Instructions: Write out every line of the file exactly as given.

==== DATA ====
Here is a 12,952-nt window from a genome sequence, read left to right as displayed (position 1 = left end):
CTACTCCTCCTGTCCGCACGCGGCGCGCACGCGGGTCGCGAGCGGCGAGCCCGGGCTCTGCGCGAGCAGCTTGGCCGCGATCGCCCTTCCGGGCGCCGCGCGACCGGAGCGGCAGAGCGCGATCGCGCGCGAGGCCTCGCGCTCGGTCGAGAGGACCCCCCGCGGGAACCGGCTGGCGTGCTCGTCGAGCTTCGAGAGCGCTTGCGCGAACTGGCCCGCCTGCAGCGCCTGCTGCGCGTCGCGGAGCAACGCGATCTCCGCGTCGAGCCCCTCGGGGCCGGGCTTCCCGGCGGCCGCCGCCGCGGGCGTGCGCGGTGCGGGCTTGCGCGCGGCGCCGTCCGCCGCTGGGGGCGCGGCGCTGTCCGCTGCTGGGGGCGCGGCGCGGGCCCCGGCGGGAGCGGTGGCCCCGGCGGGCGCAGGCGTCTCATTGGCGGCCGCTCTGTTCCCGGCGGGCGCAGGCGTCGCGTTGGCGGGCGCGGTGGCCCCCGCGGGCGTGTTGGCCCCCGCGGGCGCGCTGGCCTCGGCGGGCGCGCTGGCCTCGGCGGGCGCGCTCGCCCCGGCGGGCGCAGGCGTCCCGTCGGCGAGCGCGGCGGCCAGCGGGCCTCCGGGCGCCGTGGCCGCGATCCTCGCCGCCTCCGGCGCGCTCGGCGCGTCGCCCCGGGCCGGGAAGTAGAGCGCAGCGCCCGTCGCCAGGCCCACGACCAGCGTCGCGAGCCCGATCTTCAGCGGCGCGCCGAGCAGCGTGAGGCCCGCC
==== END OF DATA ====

Here is a 12,952-nt window from a genome sequence, read left to right as displayed (position 1 = left end):
CTACTCCTCCTGTCCGCACGCGGCGCGCACGCGGGTCGCGAGCGGCGAGCCCGGGCTCTGCGCGAGCAGCTTGGCCGCGATCGCCCTTCCGGGCGCCGCGCGACCGGAGCGGCAGAGCGCGATCGCGCGCGAGGCCTCGCGCTCGGTCGAGAGGACCCCCCGCGGGAACCGGCTGGCGTGCTCGTCGAGCTTCGAGAGCGCTTGCGCGAACTGGCCCGCCTGCAGCGCCTGCTGCGCGTCGCGGAGCAACGCGATCTCCGCGTCGAGCCCCTCGGGGCCGGGCTTCCCGGCGGCCGCCGCCGCGGGCGTGCGCGGTGCGGGCTTGCGCGCGGCGCCGTCCGCCGCTGGGGGCGCGGCGCTGTCCGCTGCTGGGGGCGCGGCGCGGGCCCCGGCGGGAGCGGTGGCCCCGGCGGGCGCAGGCGTCTCATTGGCGGCCGCTCTGTTCCCGGCGGGCGCAGGCGTCGCGTTGGCGGGCGCGGTGGCCCCCGCGGGCGTGTTGGCCCCCGCGGGCGCGCTGGCCTCGGCGGGCGCGCTGGCCTCGGCGGGCGCGCTCGCCCCGGCGGGCGCAGGCGTCCCGTCGGCGAGCGCGGCGGCCAGCGGGCCTCCGGGCGCCGTGGCCGCGATCCTCGCCGCCTCCGGCGCGCTCGGCGCGTCGCCCCGGGCCGGGAAGTAGAGCGCAGCGCCCGTCGCCAGGCCCACGACCAGCGTCGCGAGCCCGATCTTCAGCGGCGCGCCGAGCAGCGTGAGGCCCGCC